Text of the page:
Since 2004, Consumer Reports has evaluated car headlight performance as part of our comprehensive battery of tests. Our ratings have provided insight not only into which cars help you see better at night but also how the lighting industry is faring overall and which technologies offer better potential for seeing at night. (Learn more about how Consumer Reports tests cars.)
Although IIHS conducts its car headlight test a bit differently than we do, the concepts behind it are much the same. Both tests assess how far ahead the headlights illuminate, and both are conducted on dark nights. Further, both ratings evaluate both low and high beams, and they give the greatest emphasis to low- beam seeing distances, reflecting how lights are most often used.
IIHS notes that spending more money doesn’t necessarily buy improved visibility, as many of the Poor-rated headlights came on luxury vehicles. Our own ratings have found that while newer technologies such as high-intensity discharge (HID) and now LED headlights typically provide brighter and often more visibility to the sides of the road, they don’t necessarily provide added visibility straight ahead. As those higher-tech lights often come on high-end vehicles, our test findings seem to be in alignment.
How IIHS' and Consumer Reports' Tests Differ
Some key differences in the testing methodologies may help explain why some vehicles may not rate similarly.
  • Lamp aim: For the IIHS tests, headlights are tested in an ‘as received’ condition, meaning that the vertical aim of the headlamps is not adjusted from how the car was set at the factory. We center the aim all headlights before our tests. A vehicle where we raise the lamps, for example, might receive better ratings in our tests than in IIHS’ because of that adjustment and vice versa if we were to lower the lamps. By not adjusting the lamp aim, IIHS is hoping to draw added attention to the fact that aim adjustment can help headlight performance and that the consumer shouldn’t necessarily be tasked with making those corrections.
  • Curve evaluation: The IIHS evaluation factors not only the straight-ahead seeing distance (as does ours) but also includes evaluation of seeing distance in a curve. Headlights with a wider beam pattern or adaptive (cornering) capability might do better in IIHS' curve tests, bumping up a score. Although we rate width of the light, it is not conducted while driving in a curve.
  • Extra credit: IIHS provides additional credit in its ratings for vehicles equipped with high-beam assist—a feature that automatically switches between low and high beams as conditions warrant. An accompanying study confirms the potential safety benefits of this feature: Results showed that even when people had the opportunity to go to high beams for added visibility, they did so only about 18 percent of the time. Although we don’t award points in our headlight ratings for high-beam assist at present, we also find this feature among our favorites for providing added safety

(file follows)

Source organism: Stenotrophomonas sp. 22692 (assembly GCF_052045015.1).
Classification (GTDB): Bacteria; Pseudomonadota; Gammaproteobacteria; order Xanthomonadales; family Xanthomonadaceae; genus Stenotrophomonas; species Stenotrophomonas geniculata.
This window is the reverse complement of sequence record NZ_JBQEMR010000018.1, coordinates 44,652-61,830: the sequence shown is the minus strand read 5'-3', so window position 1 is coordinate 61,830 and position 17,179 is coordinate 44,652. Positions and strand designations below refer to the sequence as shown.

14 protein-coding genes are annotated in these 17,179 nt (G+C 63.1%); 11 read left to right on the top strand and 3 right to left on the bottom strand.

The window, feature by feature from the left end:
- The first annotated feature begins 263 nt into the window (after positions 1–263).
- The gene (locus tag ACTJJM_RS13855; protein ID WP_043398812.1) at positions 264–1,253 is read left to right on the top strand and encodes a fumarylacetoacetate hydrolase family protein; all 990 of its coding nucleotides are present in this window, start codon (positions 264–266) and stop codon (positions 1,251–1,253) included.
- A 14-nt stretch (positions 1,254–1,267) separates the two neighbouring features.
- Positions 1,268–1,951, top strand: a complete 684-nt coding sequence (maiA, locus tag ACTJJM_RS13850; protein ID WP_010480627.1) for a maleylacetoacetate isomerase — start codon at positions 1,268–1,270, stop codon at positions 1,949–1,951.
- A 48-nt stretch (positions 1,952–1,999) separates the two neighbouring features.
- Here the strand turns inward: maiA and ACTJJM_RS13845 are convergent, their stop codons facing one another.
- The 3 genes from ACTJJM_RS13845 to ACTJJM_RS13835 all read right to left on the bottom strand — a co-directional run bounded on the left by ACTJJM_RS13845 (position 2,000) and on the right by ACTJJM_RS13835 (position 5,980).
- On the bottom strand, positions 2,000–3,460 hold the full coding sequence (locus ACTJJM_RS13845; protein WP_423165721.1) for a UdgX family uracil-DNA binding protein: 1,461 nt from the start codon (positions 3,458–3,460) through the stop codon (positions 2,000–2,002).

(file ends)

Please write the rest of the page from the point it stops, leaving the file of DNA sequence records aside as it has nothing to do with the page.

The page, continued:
85_Ranger4x4

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It's not the headlights, it's the angle that they are shining. The problem is when the front of the truck is lifted with a "lift kit" and the truck looks like it is sagging in the rear, the angle of the light changes, and is aimed right into the on comers eyes, or some ones rear view mirror. The lights can be as bright as the sun, as long as they point to the road. Also studies have shown that OEM headlights are far from superior to aftermarket lights. Ford and BMW were some of the worst, if I could only remember where I read that.
I don't have to read it, IMO Ford and GM trucks are the worst offenders.

There is more to it than the aim. Patterns and such matter too. Some lights have a lot of splatter going off the pattern too.

I think a lot of the problem with new OEM lights is they have such a sharp cutoff they can have it right to the edge of the limit. Insert weight in rear of vehicle and lights are over the line. Rough road... lots of blinky blinky. Older lights that didn't have the crisp cutoff had to sandbag and be aimed lower and thus were more forgiving with vehicle stance and road conditions.
 

Ranger850

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I don't have to read it, IMO Ford and GM trucks are the worst offenders.

There is more to it than the aim. Patterns and such matter too. Some lights have a lot of splatter going off the pattern too.

I think a lot of the problem with new OEM lights is they have such a sharp cutoff they can have it right to the edge of the limit. Insert weight in rear of vehicle and lights are over the line. Rough road... lots of blinky blinky. Older lights that didn't have the crisp cutoff had to sandbag and be aimed lower and thus were more forgiving with vehicle stance and road conditions.
Maybe a combo of it all, but I rarely get blinded by a sedan or stock 2wd. To me it just makes sense that if you raise the vehicle, in any way, the headlights are lifted too, and adjustments should be required. I don't live in a state that has vehicle inspections, but I would think "headlight aim" is something they should check, but probably do NOT.
 

85_Ranger4x4

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Maybe a combo of it all, but I rarely get blinded by a sedan or stock 2wd. To me it just makes sense that if you raise the vehicle, in any way, the headlights are lifted too, and adjustments should be required. I don't live in a state that has vehicle inspections, but I would think "headlight aim" is something they should check, but probably do NOT.
Everybody has 4x4's around here, in my older 4x4 F-150 meeting a new stock one is still a joke.
 

Bird76Mojo

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I run my 100 watt fog lights 100% of the time, anytime after dusk. The deer here in Illinois move all night long as soon as it gets near dark. On highway, country roads, etc. I just turn them off whenever I'm within 500ft of an oncoming vehicle like the law says. It's saved me from hitting soooooo many deer. My lights are bright enough that they increase your visibility anytime around 30 minutes before dusk and later. Even around dawn, the lights will still make the eyes of deer glow 1/4 mile away.

I've never modded my truck headlights though. Other than replacing them to end up with clear lenses again. I also have my fog lights aimed very well to make sure they don't point directly at the eyes of oncoming drivers. Drivers side points a little closer to the truck and down on the road a little more, and the passenger side is aimed out much further and to the right more.
 
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Bird76Mojo

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OEM manufacturers should have never been forced to get rid of glass headlights by the government in the first place. In my opinion, they're far superior to plastic lenses and the crappy oem headlight quality we get today. My 87 Ranger has some super bright glass headlights. Just amazing on high beam.